Passing On


Monday, January 14, 2008

Radiohead - In Rainbows

To be frank, I do not know where to even begin. This album is not only completely amazing and conceptually breathtaking, but it also pushes Radiohead into a new direction that leaves you wanting more in the (hopefully very near) future. To do a brief album review would not do this masterpiece justice, so I will break it down into thematic spheres as the music progresses through time. Breaking through the diaphragms, the band prominently sets forth their ambitious, and heavy, reliance on electronics in "15 Step" that will serve as a cornerstone throughout the album. Almost instantly they peddle-step back to a grunge-noise expression during "Bodysnatchers," all the while maintaining Thom Yorke's distinctive and somewhat comforting well-known voice. Between the two tracks, the energy is non-stop and emotions run high, which creates a surprising turn for the next few slower, more ambient songs. The track "All I Need" is one of the few departures back to their roots of slower, idiosyncratic ballads that follow Yorke's hopeful story. The instruments from here on out take on a more prominent role, providing crescendos (especially precussion on "Reckoner") to the backbeat of the electronic drums and synthesizers. The manifestation of an anti-climactic ending pervades through in the haunting, yet beautiful, "Videotape." It is an ending befitting of the an awe-inspiring album, as the piano drifts into a silence that one can only imagine is the band finally receiving their moment of respite after expending their musical genius. I do not want to be one to push a state-of-mind upon the listener, but it does leave you in a position to contemplate, and try to comprehend, what just happened over the past 42 minutes and 34 seconds. The answer usually involves starting the album least it did for me. Standout tracks: "All I Need," and "Recokoner." Rating: 10/10

All I Need


Thursday, January 10, 2008

Radiohead - The Bends

Before I post my review of In Rainbows tomorrow, I figure I should provide a frame of reference by reviewing what I consider to be my favorite Radiohead album (and one my all-time favorite albums period): The Bends. Without question, the album is an experimental grunge fest of litany and thematic elements. Guided by Thom Yorke, the band was already well on the way to stardom after their pivotal single release in 1992, "Creep." Pablo Honey soon followed and Radiohead became an international force of sonic movement, along with their rising counterparts stateside in Nirvana. Personally, I love this album because it is personal and you can hear the emotion inherent in Yorke's vocals, and through the rest of the band's vast instrumental harmonies. Standout tracks: "High & Dry," and "Fake Plastic Trees." Rating: 10/10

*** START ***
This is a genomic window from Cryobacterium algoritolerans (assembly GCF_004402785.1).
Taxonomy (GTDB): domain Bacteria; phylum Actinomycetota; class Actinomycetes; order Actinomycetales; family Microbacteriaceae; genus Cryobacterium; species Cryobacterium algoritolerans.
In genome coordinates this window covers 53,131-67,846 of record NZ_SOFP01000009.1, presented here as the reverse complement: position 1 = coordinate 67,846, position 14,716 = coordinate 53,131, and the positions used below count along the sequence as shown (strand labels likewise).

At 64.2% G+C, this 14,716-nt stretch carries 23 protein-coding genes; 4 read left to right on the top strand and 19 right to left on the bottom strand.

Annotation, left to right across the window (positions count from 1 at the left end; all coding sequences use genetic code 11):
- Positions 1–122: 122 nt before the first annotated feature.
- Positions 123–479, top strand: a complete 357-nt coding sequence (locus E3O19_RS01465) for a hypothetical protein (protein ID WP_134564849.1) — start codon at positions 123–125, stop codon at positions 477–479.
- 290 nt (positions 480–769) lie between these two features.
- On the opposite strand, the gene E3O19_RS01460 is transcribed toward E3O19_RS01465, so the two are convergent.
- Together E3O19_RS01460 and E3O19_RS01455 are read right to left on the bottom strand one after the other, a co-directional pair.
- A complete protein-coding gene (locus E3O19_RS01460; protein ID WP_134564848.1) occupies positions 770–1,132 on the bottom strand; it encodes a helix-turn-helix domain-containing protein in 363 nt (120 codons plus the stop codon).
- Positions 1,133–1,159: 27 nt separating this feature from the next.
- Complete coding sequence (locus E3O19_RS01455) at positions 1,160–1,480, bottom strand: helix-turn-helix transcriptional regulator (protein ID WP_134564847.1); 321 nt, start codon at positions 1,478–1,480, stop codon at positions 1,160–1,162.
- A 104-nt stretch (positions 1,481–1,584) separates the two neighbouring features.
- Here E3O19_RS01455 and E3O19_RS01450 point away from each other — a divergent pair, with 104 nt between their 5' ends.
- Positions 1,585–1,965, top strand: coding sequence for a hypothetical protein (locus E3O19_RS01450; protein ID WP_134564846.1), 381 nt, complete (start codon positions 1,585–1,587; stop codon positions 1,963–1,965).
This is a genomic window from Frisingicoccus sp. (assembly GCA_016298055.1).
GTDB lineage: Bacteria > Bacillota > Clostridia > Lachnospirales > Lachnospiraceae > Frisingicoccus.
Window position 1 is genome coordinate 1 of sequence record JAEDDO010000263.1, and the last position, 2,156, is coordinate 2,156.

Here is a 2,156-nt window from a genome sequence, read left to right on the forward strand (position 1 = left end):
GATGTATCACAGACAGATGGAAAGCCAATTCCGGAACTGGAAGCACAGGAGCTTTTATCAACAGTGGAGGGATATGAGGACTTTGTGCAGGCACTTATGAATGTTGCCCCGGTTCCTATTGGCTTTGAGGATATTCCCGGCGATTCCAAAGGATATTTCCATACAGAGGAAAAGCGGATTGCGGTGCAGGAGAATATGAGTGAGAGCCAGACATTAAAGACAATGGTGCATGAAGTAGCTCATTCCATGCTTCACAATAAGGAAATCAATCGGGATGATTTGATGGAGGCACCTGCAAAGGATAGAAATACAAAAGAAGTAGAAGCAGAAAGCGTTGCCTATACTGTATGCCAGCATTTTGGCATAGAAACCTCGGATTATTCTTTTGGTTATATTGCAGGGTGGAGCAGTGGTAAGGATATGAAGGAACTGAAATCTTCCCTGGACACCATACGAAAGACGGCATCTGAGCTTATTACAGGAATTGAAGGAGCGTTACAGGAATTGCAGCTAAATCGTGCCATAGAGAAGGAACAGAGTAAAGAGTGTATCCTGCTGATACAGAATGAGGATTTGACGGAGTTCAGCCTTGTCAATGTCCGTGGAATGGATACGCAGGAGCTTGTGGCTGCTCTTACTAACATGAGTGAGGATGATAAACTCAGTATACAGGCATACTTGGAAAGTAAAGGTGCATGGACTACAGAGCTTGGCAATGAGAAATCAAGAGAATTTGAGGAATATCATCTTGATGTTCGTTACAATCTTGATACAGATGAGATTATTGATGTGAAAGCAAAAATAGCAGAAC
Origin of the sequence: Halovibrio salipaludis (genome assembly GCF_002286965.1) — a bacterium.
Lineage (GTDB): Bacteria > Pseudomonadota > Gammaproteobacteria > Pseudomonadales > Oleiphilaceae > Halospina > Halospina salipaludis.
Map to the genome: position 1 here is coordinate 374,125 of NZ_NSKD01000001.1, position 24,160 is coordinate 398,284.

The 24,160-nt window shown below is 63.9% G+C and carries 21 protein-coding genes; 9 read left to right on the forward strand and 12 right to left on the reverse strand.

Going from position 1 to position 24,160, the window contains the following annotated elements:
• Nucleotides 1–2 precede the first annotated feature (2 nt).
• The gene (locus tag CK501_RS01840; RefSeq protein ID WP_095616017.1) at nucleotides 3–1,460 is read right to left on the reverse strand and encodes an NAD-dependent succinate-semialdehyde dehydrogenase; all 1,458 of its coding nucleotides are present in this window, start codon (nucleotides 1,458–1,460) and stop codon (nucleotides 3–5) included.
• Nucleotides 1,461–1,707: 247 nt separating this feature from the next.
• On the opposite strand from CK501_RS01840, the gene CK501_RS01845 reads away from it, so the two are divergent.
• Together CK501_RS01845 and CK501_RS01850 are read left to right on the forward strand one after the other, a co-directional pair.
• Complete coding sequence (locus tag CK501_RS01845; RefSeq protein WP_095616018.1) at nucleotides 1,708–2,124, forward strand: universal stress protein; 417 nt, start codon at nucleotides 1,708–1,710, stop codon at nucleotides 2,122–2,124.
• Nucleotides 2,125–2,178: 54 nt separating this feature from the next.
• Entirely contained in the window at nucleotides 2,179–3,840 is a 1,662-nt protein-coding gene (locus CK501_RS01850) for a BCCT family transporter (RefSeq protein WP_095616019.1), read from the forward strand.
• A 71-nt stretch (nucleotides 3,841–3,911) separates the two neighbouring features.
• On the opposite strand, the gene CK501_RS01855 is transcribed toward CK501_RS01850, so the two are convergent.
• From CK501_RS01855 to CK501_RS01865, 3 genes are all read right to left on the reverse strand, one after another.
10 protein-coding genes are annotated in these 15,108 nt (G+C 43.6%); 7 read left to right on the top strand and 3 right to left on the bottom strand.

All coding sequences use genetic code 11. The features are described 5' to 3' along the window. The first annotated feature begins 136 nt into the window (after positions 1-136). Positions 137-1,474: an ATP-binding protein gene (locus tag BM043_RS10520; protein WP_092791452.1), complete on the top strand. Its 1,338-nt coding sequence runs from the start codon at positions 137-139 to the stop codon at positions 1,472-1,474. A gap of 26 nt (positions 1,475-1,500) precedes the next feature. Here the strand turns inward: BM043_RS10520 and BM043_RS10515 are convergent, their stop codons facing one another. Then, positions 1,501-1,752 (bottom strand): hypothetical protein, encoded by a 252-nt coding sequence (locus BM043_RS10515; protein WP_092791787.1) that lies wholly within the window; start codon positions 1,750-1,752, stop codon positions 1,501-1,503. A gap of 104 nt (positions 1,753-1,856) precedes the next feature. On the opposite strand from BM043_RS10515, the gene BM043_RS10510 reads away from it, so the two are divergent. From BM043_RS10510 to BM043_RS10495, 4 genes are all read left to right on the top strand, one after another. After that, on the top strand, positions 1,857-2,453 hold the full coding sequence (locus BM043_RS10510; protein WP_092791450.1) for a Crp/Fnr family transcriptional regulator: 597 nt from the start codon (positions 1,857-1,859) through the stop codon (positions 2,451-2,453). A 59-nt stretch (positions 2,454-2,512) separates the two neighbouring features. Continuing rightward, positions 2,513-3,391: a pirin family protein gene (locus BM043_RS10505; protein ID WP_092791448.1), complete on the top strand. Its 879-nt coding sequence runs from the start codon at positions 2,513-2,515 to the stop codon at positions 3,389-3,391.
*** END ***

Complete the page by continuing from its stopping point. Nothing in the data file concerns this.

Fake Plastic Trees

Link (UPDATED 1/17/2010):

Paramore - Riot!

Yes, I am fully aware that everyone reading this has this album. I also fully expect that my time spent zipping, and uploading this album was for naught. This being said, however, if you've been living under a rock, or you're musically challenged, here is the album. One of my biggest pet peeves is having to agree with the mainstream media...I don't know why, but it irks me. But I do have to agree with everyone's assessment of this album: it is unprecedented, and fully deserving of their Grammy nomination (although I wouldn't consider them "new"). The record is unrelenting on the stylish vocals of the petite Hayley Williams, but don't let her size distract you: her range is nothing short of impressive. I fancy myself a purveyor of music, and I have not been this enamored with a female singer since Gwen (No Doubt era Gwen, that is). Interjecting soft notes and the highest highs with deep lows, Williams is constantly in touch with her supporting band mates in a choreographed union of consonant relief. Standout tracks: "For a Pessimist, I'm Pretty Optimistic," and "Hallelujah." Rating: 10/10



Houston Calls - A Collection of Short Stories

Fret not emo kids, I'm back with a gem of pop-punk wonderment: Houston Calls' first full length debut (albeit from 2005). Aggressive and straightforward, this album relishes in the synthesizer and keyboard, an homage apparent in the likes of their larger predecessors such as Motion City Soundtrack and Reggie and the Full Effect. The tempo flows smoothly between quick melodies and longer songs that speak wonders for the creative writing done by Thomas Keiger, fabricating what can almost be considered (and what he was probably shooting for), short stories, each track being a self-contained "lost love" soliloquy. Standout Tracks: "Bob and Bonnie," and "The Better Part of Valor." Rating: 9/10

Bob and Bonnie